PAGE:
On the 9th of August, the medieval drain at Paisley Abbey was added to the Schedule of monuments protected under the Ancient Monument and Archaeological Areas Act of 1979, a recognition of the national significance of the site. This is the first in a number of monuments in Renfrewshire, Inverclyde and East Renfrewshire to be added to the list, following visits by Historic Scotland's Scheduling Team last summer. The earliest sections of this large and impressive stone drain, constructed to carry waste water through the precinct of Paisley Abbey, were probably constructed between 1350 and 1400, with the rest mostly built between 1400 and 1500. Silts that date to the 15th century still lie within parts of the drain, and these contain artefacts, plant and animal remains that provide valuable information on the daily lives, diet and general health of the occupants of the Abbey.
There have been a number of previous excavations in and and around the drain, the most recent being conducted last year by GUARD, assisted by volunteers from the Renfrewshire Local History Forum (See WoSAS Event 4248 for details). Following the success of this excavation, GUARD hope to carry out a further small archaeological investigation at Paisley Abbey Drain, again in collaboration with Renfrew Local History Forum, Renfrewshire Council and Paisley Museum, to coincide with the "Doors Open Day" weekend of 11-12 September 2010. As with last year's excavation, it is hoped that the work will be carried out by volunteers under the supervision of GUARD staff.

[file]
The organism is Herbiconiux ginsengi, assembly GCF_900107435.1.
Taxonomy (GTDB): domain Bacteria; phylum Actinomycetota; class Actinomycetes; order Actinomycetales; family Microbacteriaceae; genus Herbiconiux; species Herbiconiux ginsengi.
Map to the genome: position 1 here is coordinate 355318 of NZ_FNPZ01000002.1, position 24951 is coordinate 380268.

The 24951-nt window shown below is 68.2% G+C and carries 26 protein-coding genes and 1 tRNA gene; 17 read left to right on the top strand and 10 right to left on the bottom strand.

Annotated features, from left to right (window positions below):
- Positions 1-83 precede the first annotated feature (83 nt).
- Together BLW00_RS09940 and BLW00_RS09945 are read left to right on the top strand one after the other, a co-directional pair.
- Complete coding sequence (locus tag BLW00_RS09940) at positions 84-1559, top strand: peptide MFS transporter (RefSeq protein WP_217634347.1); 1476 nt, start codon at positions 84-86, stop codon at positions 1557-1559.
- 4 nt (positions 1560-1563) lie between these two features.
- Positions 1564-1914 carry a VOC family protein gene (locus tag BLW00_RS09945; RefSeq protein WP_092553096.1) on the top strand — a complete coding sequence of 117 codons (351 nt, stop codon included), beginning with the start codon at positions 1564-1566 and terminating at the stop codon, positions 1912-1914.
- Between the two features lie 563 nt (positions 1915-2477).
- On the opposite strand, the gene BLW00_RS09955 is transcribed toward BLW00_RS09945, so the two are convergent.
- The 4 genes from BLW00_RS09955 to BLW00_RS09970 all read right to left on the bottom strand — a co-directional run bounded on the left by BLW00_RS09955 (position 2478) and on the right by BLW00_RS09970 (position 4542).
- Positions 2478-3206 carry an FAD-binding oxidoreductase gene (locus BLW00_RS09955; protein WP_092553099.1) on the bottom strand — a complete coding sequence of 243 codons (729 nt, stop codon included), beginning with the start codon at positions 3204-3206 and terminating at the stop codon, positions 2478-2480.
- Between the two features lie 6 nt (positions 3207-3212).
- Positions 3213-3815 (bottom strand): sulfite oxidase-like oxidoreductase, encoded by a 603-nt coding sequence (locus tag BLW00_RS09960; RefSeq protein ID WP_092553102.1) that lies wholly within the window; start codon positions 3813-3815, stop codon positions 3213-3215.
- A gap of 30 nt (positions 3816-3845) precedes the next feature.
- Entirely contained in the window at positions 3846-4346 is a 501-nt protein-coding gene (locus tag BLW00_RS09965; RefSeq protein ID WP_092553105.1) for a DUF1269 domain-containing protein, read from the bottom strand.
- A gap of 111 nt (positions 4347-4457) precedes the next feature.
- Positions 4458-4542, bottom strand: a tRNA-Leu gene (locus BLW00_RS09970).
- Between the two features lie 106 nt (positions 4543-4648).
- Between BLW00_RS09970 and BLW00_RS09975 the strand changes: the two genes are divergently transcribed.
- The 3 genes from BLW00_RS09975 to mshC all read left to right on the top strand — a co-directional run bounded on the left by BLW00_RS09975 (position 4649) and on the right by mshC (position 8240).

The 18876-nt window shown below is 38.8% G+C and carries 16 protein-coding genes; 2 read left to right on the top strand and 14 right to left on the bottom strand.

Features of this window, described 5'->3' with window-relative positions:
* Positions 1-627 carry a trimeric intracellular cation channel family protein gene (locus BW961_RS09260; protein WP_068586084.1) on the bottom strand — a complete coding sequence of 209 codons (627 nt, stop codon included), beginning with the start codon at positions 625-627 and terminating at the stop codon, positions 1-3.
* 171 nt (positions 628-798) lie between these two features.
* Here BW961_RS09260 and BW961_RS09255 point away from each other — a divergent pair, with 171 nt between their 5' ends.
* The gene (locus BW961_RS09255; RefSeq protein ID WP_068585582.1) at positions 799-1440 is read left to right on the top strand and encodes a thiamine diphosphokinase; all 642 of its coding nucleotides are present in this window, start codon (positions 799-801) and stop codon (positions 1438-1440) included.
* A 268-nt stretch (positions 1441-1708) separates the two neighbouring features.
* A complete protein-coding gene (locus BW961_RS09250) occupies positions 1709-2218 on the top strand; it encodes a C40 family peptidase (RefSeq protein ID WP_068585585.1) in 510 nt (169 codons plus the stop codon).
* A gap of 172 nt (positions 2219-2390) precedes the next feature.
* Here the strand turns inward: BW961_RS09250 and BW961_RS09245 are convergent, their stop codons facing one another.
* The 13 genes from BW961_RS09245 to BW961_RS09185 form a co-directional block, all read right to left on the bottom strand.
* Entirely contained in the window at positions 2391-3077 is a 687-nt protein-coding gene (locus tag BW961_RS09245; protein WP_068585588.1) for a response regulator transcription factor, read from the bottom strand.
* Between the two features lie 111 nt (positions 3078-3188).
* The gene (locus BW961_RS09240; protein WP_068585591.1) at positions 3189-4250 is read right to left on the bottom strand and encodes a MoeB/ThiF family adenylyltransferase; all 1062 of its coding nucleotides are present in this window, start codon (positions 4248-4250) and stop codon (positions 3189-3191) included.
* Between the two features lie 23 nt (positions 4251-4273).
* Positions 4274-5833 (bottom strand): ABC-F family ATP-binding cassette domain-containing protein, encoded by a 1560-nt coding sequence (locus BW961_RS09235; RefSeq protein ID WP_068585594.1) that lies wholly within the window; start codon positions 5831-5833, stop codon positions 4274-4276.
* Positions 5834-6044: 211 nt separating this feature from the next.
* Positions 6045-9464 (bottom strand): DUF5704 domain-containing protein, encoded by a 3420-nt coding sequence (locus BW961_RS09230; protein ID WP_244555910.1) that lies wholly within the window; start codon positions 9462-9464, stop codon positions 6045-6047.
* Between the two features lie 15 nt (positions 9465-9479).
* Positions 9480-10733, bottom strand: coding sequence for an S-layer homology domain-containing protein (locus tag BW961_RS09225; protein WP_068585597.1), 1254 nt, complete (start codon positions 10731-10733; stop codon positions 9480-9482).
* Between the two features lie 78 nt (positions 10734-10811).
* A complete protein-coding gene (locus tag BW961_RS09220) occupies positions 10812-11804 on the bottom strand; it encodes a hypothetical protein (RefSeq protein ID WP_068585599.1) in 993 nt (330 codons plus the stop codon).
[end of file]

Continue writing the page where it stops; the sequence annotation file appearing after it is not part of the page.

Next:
From the results of last year's excavation and a survey of the interior of the drain carried out by the RCAHMS , it is known that the top of the exterior of the drain lies approximately one metre below the present ground level. In addition, the RCAHMS survey identified possibly side drains running into the main drain and the location of a medieval manhole. The aim of this season's excavation would therefore be to hand excavate a small trench over the drain at the location of one of the side drains, to investigate the exterior surface of the drain and the location of the side drain. Similarly, the excavation last year uncovered the walls and foundations of tenement building immediately below the surface, and these deposits would also be investigated. This proposal has still to be fully discussed with Historic Scotland and Renfrewshire Council and at the moment full funding is not in place, but it is hoped that further details on how volunteers can participate in this project will be released shortly.